Does not make that much intuitive sense to me because there are a lot of random mutations happening. If the first dose first (or first dose only) strategy reduces the size of the whole SARS-CoV-2 viriome, there will be fewer viruses and less genetic variation in total. More infections in total means more genetic diversity. More infections means that a vaccinated person will be exposed to more sources of infection, more virions, more different genomes over time, thus also increasing the likelihood of mutants able to escape the immunologic response.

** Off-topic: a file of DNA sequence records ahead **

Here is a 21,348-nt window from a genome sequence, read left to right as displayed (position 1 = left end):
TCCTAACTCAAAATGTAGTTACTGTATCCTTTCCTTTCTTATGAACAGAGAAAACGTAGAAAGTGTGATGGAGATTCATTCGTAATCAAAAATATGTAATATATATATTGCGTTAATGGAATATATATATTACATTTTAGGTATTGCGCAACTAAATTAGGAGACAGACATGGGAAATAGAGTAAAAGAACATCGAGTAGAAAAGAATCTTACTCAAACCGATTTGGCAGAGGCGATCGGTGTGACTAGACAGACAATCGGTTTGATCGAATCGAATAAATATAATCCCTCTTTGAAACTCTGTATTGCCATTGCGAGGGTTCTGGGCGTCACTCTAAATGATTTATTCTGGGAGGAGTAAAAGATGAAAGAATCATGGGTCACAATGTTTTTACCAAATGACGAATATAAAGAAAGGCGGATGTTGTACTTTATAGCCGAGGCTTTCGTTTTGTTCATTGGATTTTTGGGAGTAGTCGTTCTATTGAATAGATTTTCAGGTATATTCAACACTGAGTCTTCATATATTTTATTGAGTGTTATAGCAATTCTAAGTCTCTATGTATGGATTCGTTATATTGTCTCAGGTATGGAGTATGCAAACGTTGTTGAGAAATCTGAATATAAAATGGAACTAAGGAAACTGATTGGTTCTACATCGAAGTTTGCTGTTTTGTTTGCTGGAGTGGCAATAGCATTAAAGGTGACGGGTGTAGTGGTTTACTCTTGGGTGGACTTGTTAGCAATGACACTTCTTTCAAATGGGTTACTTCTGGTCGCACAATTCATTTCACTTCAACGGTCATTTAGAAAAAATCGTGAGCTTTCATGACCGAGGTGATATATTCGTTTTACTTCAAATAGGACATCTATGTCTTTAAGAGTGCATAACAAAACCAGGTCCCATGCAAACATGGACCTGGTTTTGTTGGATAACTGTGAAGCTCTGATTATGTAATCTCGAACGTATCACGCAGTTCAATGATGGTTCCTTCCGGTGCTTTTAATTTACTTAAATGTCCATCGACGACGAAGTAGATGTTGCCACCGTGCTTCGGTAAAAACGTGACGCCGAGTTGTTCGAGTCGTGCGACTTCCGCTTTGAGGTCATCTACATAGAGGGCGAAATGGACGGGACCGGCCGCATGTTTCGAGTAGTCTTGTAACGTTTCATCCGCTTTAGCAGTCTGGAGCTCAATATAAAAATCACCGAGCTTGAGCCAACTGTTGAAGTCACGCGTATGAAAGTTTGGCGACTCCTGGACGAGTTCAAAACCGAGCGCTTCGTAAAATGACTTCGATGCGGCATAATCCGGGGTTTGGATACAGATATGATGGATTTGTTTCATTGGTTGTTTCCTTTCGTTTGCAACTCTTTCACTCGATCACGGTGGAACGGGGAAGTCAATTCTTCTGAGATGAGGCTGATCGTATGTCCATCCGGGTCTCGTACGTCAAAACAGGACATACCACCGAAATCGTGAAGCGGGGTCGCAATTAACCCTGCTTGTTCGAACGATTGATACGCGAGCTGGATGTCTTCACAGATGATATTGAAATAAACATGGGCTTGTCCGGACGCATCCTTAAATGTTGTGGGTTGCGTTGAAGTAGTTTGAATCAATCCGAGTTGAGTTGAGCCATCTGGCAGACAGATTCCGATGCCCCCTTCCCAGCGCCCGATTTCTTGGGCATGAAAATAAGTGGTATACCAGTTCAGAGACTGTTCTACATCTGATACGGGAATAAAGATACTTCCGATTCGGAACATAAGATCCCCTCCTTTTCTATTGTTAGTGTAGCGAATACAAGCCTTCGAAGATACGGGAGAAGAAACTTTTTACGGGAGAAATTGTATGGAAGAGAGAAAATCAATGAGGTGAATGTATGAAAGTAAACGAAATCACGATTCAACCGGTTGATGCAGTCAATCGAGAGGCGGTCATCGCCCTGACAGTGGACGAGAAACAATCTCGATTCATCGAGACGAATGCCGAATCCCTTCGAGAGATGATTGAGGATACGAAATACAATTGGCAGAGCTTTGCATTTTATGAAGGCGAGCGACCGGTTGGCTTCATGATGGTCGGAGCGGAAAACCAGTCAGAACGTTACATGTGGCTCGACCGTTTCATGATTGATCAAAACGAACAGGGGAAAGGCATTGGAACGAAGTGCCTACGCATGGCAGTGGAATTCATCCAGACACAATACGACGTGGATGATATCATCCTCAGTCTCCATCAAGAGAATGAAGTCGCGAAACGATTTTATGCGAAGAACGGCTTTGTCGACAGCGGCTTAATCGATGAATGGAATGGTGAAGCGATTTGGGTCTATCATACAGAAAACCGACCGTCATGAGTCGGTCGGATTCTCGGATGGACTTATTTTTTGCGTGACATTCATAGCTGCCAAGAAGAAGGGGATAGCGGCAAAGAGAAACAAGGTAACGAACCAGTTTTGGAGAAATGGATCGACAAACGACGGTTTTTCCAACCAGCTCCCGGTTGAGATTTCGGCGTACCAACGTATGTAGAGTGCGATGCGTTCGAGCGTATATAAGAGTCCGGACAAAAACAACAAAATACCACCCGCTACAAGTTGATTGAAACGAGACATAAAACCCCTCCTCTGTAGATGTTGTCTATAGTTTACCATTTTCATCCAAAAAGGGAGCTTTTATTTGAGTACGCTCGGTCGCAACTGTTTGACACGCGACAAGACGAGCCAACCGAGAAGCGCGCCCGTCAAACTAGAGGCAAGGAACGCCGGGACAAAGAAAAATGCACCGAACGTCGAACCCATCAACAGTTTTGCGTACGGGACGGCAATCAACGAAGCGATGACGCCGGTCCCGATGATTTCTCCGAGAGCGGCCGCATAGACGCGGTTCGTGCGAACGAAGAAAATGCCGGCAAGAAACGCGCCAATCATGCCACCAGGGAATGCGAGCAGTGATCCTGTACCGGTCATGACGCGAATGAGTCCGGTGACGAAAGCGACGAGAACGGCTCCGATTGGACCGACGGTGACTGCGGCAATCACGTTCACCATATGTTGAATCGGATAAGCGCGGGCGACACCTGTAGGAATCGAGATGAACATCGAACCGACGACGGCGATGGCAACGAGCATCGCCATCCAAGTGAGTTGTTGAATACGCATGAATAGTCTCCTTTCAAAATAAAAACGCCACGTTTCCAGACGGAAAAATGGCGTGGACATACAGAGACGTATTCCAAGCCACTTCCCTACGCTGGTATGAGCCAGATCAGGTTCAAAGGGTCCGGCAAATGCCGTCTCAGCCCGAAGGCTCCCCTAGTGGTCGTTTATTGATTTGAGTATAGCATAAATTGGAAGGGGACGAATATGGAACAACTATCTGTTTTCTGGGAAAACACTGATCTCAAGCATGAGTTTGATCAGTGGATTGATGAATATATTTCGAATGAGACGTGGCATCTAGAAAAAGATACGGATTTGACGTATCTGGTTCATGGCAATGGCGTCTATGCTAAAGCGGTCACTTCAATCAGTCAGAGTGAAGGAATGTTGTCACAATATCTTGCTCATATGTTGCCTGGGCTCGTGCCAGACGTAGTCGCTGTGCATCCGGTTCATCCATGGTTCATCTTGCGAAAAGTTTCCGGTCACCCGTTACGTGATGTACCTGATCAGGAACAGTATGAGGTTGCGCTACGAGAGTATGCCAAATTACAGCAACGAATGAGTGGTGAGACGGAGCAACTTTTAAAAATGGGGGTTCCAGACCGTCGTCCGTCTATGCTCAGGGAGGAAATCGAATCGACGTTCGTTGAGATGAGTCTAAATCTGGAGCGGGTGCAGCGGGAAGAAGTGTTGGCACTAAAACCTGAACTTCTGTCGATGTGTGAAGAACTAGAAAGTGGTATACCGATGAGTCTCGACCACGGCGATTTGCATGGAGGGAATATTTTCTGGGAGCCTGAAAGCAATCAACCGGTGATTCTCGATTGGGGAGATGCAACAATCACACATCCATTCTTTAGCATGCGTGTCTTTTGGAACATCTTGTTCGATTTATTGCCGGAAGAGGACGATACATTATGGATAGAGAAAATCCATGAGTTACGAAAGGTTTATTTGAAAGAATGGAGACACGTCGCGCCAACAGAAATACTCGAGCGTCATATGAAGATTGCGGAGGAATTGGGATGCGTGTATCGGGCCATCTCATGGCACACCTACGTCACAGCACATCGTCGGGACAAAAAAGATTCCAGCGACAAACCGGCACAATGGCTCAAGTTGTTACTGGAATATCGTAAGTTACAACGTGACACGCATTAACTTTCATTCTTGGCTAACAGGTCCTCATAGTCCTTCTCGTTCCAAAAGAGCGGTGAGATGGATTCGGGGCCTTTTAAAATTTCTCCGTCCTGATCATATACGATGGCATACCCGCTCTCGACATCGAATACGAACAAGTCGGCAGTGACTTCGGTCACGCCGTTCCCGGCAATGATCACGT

Does that assume that the amount of mutations (and therefore the risk of an immune escape) is only dependent on the size of the viriome?
But isn’t it possible that the risk of an immune escape mutation in the 1-dose vaccinated population is much higher than in the rest of the population? I think if that was much higher, it could swamp the benefit of reduced overall chance for dangerous mutations occurring due to the reduced infections from vaccinating more people (as compared to 2 doses).
Not sure of any of this, just trying to think through your intuition.